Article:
On Thursday, the left-wing Jewish outlet The Forward published an article comparing Richard Spencer's white nationalism to the State of Israel. Ironic, considering the paper was founded as a platform promoting socialism, also a dystopian vision, which targeted the Jews in the Soviet Union and other places.
Aligning herself with Richard Spencer to falsely attack the only democracy in the Middle East, Naomi Dann wrote: "This is what’s so chilling about Spencer’s comparison of white supremacy to Israel – not its anti-Semitism but the kernel of truth at its core."
"Richard Spencer, whose racist views are rightfully abhorred by the majority of the Jewish community, is holding a mirror up to Zionism and the reflection isn’t pretty," she added.
For a publication that has denounced and even explained the meaning of the "alt-right" and white supremacy, to take what they've written and apply a related explanation to Israel is bigoted in it of itself.
Dann, the media manager of the anti-Israel group Jewish Voice for Peace, which has celebrated terrorists Rasmea Odeah and Marwan Barghouti, wrote: "Now, of course, the comparison is not literally true," only to contradictorily state in the next graf "But still, there are ways in which Spencer’s description of Israel hits a little too close to home."
For one, she wrote: "There is a disturbing alliance between Zionists and white nationalists in the White House these days, and it doesn’t come from nowhere." Despite the removal of White House chief strategist Steve Bannon and his apparent nationalist views, Dunn tweeted: "Great news but don't forget, even Bannon-free it's still a White Supremacist House #byebannon."
The author proceeded to demonize Israel and its apparent "obsession" with demographics as an oppression of the Palestinians, despite them being under the corrupt Palestinian Authority, which rewards terrorism. Moreover, Palestinians can become Israeli citizens if they want.
Moreover, Dann ignorantly correlates actions with causations, such as "the demolition of Palestinian homes in East Jerusalem, the state sanctioning of Jewish settlers who seize Palestinian homes in Hebron, and the policy of seizing the property of 'present absentees' after Palestinians were displaced during the war to establish the state of Israel are just some examples," without recognizing that Israel demolishes homes of terrorists and their sympathetic families and, like after Israel recaptured Jerusalem in the Six-Day War in 1967, accomodated Arabs who had to be resettled.
While Dann is correct in that the Jewish homeland has societal isssues between Israelis and Palestinians and Ethiopians and "African refugees seeking asylum," it's no different than any other country, like the US, which have problems with race relations.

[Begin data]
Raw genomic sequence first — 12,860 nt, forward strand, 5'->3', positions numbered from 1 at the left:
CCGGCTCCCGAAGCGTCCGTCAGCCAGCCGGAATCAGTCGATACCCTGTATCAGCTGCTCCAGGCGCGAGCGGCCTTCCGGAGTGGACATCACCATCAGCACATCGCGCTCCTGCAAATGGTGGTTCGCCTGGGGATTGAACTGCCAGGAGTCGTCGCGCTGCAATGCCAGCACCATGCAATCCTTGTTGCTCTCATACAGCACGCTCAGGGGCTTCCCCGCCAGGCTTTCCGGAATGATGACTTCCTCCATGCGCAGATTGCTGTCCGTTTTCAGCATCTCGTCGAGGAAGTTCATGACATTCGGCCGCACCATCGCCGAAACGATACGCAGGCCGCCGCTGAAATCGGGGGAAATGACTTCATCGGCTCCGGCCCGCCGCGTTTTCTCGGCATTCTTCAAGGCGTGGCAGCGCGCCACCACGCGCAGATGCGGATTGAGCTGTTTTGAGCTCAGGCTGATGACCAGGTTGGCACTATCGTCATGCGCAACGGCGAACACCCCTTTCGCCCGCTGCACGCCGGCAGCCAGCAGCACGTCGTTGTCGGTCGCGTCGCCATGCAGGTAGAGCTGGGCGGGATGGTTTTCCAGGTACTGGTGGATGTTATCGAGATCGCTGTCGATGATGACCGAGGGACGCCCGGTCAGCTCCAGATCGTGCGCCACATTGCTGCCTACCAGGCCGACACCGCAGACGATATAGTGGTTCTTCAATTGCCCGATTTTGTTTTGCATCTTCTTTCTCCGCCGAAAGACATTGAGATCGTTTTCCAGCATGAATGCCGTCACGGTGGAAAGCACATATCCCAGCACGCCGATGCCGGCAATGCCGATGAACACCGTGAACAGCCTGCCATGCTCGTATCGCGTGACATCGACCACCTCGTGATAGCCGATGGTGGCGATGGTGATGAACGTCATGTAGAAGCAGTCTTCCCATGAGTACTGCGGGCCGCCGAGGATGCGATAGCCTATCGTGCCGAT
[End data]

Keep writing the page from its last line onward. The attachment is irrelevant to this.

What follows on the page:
More importantly, she compared those Israeli societal issues with that of Spencer's goal of creating an ethno-national state, which Israel has done anything but in airlifting and rescuing Ethiopians in Operation Solomon in 1991. While, like any country, Israel cannot accept unlimited refugees, it has treated Syrian victims of President Bashar al-Assad's five-year genocide against his people. Not sure if victims of genocide would be treated in an ethno-nationalist state that prides itself on state-sponosred terror.
More examples of Dann's ignorance in comparing Israel's principles to Spencer's includes, "During the Israeli assault on Gaza in the summer of 2014, leftist Israeli friends who opposed the war reported being chased by fascist mobs on the streets of Jerusalem," despite Hamas instigating by launching rockets from Gaza's schools, hospitals, and other civilian areas, into Israel.
She concluded her article that "At times, [this will] require us to hold up that mirror to ourselves and to our communities. Let’s do it together."
No, Dann: At times, there are issues with which we can for once not let our emotions get ahead of the facts and reality and not advance a bigoted agenda. Advocating bigotry in response to hatred only furthers the flames of prejudice. In 1968, in response to an anti-Zionist remark, Martin Luther King, Jr. said: "When people criticize Zionists, they mean Jews. You're talking anti-Semitism." Which this piece, which could be a chapter in a sequel of The Elders of Zion, exemplified.
Although the Forward does disclose at the bottom of each opinion submission piece, "The views and opinions expressed in this article are the author’s own and do not necessarily reflect those of the Forward," the outlet would be wise to examine its moral standards, especially as a Jewish-centric outlet.